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Honda Hornet 2.0 Road Test Review


Neither a 160, nor a proper 200. But it does cost as much as the latter. So what's this new Honda all about?

 

Honda has sold everything in India from the little Navi to the mighty Fireblade superbike and even the legendary Gold Wing, but one thing it’s never offered is a 200cc motorcycle. The Hornet 2.0 isn’t quite a 200, but with its 185cc motor, it’s the closest that Honda has ever come. It’s also one of the most exciting looking small bikes we’ve seen from Big Red recently, but on paper, it seems to stand in a class of its own -- above the 160s but not quite as powerful as the 200s. So, what’s this new bike all about?

The Hornet 2.0 is definitely a looker. Compared to the old Hornet 160R, the headlight and instrument cluster have been moved lower down, so the 2.0 features a sportier, more hunkered-down appearance. But who are we kidding? The first thing you’re going to notice is that gorgeous golden upside-down fork. The only other 200 to get a USD is the KTM 200 Duke, but that bike is a whole half a lakh more expensive, and its black unit doesn’t look nearly as good.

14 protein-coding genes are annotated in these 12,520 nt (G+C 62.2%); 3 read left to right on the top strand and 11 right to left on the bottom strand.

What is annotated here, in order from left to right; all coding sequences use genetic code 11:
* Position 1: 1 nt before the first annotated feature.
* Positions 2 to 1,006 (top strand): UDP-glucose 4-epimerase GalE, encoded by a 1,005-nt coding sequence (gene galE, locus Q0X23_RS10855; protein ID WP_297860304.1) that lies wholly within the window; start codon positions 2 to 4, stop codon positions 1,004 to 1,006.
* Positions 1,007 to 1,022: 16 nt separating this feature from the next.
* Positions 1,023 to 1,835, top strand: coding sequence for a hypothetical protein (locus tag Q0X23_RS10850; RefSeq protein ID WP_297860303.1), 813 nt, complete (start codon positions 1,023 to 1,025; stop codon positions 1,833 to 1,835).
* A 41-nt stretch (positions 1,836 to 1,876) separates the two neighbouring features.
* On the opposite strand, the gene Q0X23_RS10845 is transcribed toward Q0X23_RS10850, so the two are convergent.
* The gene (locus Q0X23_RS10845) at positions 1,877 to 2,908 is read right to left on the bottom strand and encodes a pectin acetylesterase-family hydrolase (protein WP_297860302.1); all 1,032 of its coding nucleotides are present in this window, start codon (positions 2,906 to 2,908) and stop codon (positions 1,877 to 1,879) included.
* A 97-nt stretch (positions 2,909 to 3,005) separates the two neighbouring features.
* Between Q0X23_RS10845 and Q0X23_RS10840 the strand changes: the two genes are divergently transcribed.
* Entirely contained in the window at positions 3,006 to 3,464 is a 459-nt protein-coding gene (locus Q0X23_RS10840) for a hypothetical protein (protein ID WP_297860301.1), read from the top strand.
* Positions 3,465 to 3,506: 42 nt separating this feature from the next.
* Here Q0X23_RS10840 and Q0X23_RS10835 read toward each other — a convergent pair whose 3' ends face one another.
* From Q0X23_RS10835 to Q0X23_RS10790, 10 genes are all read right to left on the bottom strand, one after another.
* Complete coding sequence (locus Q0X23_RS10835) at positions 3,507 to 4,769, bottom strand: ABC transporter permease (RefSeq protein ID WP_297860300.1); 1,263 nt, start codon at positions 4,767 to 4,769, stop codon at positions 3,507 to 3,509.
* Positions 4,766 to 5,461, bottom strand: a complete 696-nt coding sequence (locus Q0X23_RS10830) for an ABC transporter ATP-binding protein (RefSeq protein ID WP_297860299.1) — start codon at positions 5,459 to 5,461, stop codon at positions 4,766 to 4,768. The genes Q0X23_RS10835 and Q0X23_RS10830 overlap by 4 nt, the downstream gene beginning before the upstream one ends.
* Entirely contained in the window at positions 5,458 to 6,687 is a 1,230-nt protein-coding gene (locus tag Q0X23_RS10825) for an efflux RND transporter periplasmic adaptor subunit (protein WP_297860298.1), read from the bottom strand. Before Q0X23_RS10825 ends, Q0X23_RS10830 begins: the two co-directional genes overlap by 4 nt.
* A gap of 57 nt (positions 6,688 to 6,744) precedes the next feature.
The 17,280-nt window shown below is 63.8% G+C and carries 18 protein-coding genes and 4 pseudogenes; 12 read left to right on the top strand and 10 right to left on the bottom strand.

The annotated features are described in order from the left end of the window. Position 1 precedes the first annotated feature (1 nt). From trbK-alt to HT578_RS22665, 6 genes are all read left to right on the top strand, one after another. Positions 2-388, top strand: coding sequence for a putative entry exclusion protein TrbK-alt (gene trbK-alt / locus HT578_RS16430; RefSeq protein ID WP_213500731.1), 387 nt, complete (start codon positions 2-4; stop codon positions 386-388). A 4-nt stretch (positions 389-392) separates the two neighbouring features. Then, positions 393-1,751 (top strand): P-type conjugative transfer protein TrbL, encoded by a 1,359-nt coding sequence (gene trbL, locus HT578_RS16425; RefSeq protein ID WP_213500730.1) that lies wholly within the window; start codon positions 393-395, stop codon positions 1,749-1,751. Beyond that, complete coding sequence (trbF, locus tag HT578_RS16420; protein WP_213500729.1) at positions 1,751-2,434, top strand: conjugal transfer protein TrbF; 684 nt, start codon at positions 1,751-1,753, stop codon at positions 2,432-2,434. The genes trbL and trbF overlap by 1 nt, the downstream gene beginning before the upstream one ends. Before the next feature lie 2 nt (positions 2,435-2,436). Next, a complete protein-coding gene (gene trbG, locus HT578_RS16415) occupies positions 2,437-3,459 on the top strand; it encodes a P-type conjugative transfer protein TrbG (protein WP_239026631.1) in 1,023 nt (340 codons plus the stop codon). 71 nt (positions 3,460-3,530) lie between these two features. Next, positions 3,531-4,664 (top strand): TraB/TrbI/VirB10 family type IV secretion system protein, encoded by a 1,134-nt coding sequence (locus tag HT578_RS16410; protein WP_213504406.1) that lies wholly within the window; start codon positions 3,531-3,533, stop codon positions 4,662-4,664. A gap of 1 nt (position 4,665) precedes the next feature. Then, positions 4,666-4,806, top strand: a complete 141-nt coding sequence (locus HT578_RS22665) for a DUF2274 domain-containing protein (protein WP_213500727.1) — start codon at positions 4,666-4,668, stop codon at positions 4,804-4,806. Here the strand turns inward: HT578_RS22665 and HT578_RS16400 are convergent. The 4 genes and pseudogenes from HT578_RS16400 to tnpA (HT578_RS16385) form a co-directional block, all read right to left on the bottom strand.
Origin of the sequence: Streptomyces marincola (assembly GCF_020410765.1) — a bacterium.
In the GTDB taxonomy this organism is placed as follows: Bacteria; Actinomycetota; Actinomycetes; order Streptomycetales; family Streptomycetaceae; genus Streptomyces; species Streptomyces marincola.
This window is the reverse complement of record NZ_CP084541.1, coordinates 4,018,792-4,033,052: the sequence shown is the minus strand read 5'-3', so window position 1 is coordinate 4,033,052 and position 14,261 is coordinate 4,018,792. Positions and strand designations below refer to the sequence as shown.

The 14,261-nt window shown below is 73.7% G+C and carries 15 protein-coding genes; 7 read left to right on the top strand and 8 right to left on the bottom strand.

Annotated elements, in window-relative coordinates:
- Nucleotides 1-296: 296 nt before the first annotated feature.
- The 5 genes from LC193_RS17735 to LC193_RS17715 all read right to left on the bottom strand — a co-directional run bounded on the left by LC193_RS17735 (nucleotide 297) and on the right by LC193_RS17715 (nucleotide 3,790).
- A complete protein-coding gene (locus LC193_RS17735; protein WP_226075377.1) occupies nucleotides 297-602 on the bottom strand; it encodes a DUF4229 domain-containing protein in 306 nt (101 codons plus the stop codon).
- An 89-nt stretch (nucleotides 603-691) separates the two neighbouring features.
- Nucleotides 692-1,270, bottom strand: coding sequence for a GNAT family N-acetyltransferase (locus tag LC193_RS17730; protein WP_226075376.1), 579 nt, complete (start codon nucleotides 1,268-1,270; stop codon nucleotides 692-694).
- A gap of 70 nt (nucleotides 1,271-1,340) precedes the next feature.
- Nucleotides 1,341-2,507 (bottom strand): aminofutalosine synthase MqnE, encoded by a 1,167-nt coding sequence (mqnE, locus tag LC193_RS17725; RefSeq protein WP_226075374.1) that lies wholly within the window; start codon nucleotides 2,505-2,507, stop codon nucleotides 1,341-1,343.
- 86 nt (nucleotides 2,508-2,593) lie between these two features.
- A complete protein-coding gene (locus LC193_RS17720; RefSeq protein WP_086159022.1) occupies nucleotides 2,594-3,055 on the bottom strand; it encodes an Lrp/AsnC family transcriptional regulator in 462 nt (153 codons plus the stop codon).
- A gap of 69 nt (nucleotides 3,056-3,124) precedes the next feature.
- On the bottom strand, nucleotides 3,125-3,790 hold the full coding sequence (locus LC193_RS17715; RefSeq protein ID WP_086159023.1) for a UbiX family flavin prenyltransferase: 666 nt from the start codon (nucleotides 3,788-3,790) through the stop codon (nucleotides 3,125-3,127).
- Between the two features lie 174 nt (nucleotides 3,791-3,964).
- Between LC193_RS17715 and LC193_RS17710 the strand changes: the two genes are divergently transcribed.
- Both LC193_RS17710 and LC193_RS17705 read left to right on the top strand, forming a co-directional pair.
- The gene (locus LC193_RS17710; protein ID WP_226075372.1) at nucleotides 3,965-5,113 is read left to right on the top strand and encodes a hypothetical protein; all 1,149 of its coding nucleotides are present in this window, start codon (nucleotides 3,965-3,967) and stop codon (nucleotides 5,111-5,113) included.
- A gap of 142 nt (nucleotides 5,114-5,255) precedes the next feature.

Moving front to back, from the mid-point onwards, the 2.0 looks remarkably similar to the Hornet 160R, right down to the striking X-shaped tail lamp. But while the 160 had halogen lighting elements, the 2.0 steps into the modern era with LED lighting all around. Low beam is decent enough, with good brightness and spread, but the high beam has the shape of a cinema spotlight, with very limited spread.

While the fork and LEDs do give the bike a premium touch, other bits on the Hornet 2.0 betray the feeling of quality. The black plastic along the centre of the tank feels quite flimsy and tacky, even more so because of the fake carbon-fibre finish. The saree guard that Honda has tried so hard to beautify had spots of rust and paint flaking off. From a distance, the silver-finished cooling fins on the cylinder head are pretty neat, but up close, the finish is so crude that they look like they’ve been hacked off with an axe.